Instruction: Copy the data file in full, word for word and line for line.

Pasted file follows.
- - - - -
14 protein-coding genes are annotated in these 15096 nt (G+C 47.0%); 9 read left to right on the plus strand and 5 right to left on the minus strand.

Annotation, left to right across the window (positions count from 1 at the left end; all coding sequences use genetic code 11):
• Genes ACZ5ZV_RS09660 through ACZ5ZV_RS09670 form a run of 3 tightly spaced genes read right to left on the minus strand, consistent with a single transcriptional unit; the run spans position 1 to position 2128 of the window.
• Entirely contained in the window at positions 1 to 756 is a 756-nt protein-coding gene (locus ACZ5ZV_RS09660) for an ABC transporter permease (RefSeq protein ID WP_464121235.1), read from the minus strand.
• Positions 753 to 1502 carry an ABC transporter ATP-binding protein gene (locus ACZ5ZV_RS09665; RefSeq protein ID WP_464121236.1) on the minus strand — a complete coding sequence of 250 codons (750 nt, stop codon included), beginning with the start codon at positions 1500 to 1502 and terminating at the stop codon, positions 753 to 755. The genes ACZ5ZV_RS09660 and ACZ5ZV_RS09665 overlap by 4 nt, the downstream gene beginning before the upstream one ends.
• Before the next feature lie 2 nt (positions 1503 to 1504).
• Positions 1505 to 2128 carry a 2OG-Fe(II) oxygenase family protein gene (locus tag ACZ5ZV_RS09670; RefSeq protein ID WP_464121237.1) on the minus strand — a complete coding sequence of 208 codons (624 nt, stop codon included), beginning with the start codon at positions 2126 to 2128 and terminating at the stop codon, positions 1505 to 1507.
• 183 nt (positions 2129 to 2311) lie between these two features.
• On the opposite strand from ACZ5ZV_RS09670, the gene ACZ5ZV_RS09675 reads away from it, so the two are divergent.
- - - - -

14 protein-coding genes are annotated in these 15096 nt (G+C 47.0%); 9 read left to right on the plus strand and 5 right to left on the minus strand.

Annotation, left to right across the window (positions count from 1 at the left end; all coding sequences use genetic code 11):
• Genes ACZ5ZV_RS09660 through ACZ5ZV_RS09670 form a run of 3 tightly spaced genes read right to left on the minus strand, consistent with a single transcriptional unit; the run spans position 1 to position 2128 of the window.
• Entirely contained in the window at positions 1 to 756 is a 756-nt protein-coding gene (locus ACZ5ZV_RS09660) for an ABC transporter permease (RefSeq protein ID WP_464121235.1), read from the minus strand.
• Positions 753 to 1502 carry an ABC transporter ATP-binding protein gene (locus ACZ5ZV_RS09665; RefSeq protein ID WP_464121236.1) on the minus strand — a complete coding sequence of 250 codons (750 nt, stop codon included), beginning with the start codon at positions 1500 to 1502 and terminating at the stop codon, positions 753 to 755. The genes ACZ5ZV_RS09660 and ACZ5ZV_RS09665 overlap by 4 nt, the downstream gene beginning before the upstream one ends.
• Before the next feature lie 2 nt (positions 1503 to 1504).
• Positions 1505 to 2128 carry a 2OG-Fe(II) oxygenase family protein gene (locus tag ACZ5ZV_RS09670; RefSeq protein ID WP_464121237.1) on the minus strand — a complete coding sequence of 208 codons (624 nt, stop codon included), beginning with the start codon at positions 2126 to 2128 and terminating at the stop codon, positions 1505 to 1507.
• 183 nt (positions 2129 to 2311) lie between these two features.
• On the opposite strand from ACZ5ZV_RS09670, the gene ACZ5ZV_RS09675 reads away from it, so the two are divergent.